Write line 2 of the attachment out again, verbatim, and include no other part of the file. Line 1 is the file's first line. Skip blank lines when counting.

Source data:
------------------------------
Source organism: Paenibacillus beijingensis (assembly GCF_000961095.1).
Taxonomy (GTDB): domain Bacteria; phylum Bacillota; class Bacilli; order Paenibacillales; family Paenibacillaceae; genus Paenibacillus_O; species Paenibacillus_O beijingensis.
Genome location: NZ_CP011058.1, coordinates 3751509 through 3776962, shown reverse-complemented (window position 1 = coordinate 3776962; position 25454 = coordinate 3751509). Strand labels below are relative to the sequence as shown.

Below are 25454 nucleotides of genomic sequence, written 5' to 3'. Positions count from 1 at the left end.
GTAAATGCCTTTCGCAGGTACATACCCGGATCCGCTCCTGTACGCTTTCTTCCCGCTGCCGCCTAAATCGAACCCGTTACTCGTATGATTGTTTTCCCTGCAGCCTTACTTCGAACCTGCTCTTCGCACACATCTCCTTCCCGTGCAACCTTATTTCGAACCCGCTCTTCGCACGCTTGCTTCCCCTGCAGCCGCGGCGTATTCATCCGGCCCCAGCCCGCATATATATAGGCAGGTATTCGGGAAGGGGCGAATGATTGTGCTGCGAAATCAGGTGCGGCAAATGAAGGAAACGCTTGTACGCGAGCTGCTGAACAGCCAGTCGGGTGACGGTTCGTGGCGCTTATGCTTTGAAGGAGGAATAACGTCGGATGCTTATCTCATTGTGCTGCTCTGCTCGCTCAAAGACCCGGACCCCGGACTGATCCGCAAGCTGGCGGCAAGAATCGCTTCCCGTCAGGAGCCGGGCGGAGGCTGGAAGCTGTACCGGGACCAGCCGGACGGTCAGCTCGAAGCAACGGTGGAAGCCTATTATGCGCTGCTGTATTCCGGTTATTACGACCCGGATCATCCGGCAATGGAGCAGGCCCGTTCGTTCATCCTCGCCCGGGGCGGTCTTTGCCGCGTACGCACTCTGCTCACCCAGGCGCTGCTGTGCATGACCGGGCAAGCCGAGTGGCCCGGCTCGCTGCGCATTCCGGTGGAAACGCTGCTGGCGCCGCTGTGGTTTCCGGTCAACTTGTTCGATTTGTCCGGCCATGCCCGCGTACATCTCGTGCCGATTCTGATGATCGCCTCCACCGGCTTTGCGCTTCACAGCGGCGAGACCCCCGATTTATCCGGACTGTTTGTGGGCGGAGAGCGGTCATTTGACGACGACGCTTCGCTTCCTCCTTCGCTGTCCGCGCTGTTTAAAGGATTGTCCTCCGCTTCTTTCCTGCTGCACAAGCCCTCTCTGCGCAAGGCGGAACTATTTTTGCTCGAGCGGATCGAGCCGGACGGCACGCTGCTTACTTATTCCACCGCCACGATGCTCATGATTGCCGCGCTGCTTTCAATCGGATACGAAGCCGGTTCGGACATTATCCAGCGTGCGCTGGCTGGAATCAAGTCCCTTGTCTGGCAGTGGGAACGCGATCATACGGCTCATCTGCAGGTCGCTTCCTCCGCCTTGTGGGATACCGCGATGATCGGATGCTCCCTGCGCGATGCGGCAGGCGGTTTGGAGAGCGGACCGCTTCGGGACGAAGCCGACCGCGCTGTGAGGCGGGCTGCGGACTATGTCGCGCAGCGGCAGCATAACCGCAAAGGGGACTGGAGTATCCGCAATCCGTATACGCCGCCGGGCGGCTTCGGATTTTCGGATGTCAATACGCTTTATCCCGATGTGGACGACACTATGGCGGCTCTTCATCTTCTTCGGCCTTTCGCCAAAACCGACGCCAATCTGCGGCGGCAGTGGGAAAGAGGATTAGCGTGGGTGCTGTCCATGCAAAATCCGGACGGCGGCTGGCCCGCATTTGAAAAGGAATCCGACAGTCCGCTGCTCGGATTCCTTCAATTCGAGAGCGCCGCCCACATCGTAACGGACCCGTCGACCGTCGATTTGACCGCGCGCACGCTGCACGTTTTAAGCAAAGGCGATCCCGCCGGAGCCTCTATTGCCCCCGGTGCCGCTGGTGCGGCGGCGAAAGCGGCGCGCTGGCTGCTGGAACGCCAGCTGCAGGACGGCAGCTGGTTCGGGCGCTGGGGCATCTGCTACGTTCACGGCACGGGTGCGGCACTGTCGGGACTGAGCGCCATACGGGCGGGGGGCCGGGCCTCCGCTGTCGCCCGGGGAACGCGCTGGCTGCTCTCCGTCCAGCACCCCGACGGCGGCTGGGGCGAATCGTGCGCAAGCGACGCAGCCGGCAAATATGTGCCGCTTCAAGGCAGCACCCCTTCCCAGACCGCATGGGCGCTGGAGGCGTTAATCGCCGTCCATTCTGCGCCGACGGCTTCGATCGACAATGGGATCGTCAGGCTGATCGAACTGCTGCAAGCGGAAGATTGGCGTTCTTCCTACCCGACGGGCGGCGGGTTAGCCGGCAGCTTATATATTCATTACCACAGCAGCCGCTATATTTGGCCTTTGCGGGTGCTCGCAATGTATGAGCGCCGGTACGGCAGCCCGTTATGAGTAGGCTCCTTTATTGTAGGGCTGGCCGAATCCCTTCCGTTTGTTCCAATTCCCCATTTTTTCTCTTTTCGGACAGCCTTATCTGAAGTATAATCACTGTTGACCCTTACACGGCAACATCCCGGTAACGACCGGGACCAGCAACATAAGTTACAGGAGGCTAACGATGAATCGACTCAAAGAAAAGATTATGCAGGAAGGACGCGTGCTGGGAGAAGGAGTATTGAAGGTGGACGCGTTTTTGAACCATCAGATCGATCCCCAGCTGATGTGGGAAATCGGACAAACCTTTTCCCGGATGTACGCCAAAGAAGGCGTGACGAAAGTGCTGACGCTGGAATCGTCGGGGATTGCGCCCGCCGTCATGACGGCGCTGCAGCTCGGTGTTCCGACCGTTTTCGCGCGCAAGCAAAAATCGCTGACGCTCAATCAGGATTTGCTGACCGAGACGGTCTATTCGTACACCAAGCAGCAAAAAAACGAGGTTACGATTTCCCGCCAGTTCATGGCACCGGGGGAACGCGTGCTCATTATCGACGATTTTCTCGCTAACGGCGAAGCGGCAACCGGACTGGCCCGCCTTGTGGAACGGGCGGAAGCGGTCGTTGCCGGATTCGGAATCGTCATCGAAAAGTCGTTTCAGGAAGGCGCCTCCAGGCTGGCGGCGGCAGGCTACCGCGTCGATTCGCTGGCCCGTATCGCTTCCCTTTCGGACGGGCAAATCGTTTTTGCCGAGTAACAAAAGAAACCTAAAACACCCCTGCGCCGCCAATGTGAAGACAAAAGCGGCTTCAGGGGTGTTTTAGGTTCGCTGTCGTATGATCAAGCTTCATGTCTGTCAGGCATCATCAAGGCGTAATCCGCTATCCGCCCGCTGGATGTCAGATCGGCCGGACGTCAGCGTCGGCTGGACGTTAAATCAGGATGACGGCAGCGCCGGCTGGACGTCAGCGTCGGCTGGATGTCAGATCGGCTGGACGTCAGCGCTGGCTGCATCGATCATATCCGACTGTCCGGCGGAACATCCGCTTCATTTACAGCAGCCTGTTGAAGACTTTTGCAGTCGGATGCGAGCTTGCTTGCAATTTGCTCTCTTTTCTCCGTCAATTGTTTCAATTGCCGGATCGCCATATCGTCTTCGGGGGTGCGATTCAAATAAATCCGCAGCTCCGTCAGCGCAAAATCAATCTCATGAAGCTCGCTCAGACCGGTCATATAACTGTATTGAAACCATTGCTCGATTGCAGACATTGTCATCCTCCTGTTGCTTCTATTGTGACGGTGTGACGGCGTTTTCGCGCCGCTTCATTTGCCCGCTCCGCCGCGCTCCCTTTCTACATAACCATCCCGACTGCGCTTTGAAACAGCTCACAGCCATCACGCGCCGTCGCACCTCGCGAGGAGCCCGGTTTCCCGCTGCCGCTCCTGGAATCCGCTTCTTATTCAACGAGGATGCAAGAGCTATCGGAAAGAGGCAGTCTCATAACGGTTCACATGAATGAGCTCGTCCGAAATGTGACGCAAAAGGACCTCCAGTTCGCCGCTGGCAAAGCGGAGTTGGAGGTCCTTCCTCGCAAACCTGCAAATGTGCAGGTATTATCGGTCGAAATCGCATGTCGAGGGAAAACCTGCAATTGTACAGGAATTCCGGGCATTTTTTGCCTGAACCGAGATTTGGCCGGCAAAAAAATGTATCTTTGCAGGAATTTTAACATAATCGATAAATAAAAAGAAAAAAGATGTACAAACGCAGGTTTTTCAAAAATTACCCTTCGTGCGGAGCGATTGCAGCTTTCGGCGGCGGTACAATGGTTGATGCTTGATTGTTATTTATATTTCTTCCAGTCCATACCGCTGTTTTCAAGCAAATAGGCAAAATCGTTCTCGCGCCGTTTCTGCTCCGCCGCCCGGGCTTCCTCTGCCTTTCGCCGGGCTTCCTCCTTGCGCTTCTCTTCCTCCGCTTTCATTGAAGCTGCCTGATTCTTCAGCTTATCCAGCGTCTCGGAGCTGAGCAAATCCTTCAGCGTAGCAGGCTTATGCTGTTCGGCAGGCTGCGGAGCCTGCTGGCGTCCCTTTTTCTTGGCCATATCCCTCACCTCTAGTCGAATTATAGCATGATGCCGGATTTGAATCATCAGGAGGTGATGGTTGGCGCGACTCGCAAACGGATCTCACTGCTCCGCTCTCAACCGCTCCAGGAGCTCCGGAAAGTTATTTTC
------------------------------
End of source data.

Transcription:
Taxonomy (GTDB): domain Bacteria; phylum Bacillota; class Bacilli; order Paenibacillales; family Paenibacillaceae; genus Paenibacillus_O; species Paenibacillus_O beijingensis.